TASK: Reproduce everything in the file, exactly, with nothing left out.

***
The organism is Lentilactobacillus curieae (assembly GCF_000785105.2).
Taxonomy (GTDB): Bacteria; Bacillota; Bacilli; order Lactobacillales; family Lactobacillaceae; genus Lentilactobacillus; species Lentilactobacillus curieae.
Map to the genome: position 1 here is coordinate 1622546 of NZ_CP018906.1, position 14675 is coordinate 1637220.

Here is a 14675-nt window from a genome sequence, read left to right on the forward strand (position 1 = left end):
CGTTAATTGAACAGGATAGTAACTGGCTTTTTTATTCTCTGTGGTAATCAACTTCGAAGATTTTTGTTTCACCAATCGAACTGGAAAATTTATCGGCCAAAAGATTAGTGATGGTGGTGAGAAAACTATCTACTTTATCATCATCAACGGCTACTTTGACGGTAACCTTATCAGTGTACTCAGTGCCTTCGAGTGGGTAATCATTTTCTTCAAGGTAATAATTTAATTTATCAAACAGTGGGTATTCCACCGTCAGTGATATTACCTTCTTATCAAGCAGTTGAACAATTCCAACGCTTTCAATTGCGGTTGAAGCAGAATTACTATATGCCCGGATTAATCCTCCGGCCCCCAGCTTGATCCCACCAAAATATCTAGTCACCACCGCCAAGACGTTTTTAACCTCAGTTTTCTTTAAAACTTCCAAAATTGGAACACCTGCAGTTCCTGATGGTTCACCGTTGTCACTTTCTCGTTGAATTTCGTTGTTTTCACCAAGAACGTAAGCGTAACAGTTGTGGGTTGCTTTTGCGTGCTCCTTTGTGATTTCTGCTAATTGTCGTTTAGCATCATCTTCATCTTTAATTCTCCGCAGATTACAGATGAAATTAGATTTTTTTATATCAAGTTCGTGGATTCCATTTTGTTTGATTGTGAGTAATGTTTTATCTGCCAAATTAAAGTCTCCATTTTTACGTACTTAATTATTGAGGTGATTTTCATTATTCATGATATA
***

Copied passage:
The organism is Lentilactobacillus curieae (assembly GCF_000785105.2).
Taxonomy (GTDB): Bacteria; Bacillota; Bacilli; order Lactobacillales; family Lactobacillaceae; genus Lentilactobacillus; species Lentilactobacillus curieae.
Map to the genome: position 1 here is coordinate 1622546 of NZ_CP018906.1, position 14675 is coordinate 1637220.

Here is a 14675-nt window from a genome sequence, read left to right on the forward strand (position 1 = left end):
CGTTAATTGAACAGGATAGTAACTGGCTTTTTTATTCTCTGTGGTAATCAACTTCGAAGATTTTTGTTTCACCAATCGAACTGGAAAATTTATCGGCCAAAAGATTAGTGATGGTGGTGAGAAAACTATCTACTTTATCATCATCAACGGCTACTTTGACGGTAACCTTATCAGTGTACTCAGTGCCTTCGAGTGGGTAATCATTTTCTTCAAGGTAATAATTTAATTTATCAAACAGTGGGTATTCCACCGTCAGTGATATTACCTTCTTATCAAGCAGTTGAACAATTCCAACGCTTTCAATTGCGGTTGAAGCAGAATTACTATATGCCCGGATTAATCCTCCGGCCCCCAGCTTGATCCCACCAAAATATCTAGTCACCACCGCCAAGACGTTTTTAACCTCAGTTTTCTTTAAAACTTCCAAAATTGGAACACCTGCAGTTCCTGATGGTTCACCGTTGTCACTTTCTCGTTGAATTTCGTTGTTTTCACCAAGAACGTAAGCGTAACAGTTGTGGGTTGCTTTTGCGTGCTCCTTTGTGATTTCTGCTAATTGTCGTTTAGCATCATCTTCATCTTTAATTCTCCGCAGATTACAGATGAAATTAGATTTTTTTATATCAAGTTCGTGGATTCCATTTTGTTTGATTGTGAGTAATGTTTTATCTGCCAAATTAAAGTCTCCATTTTTACGTACTTAATTATTGAGGTGATTTTCATTATTCATGATATA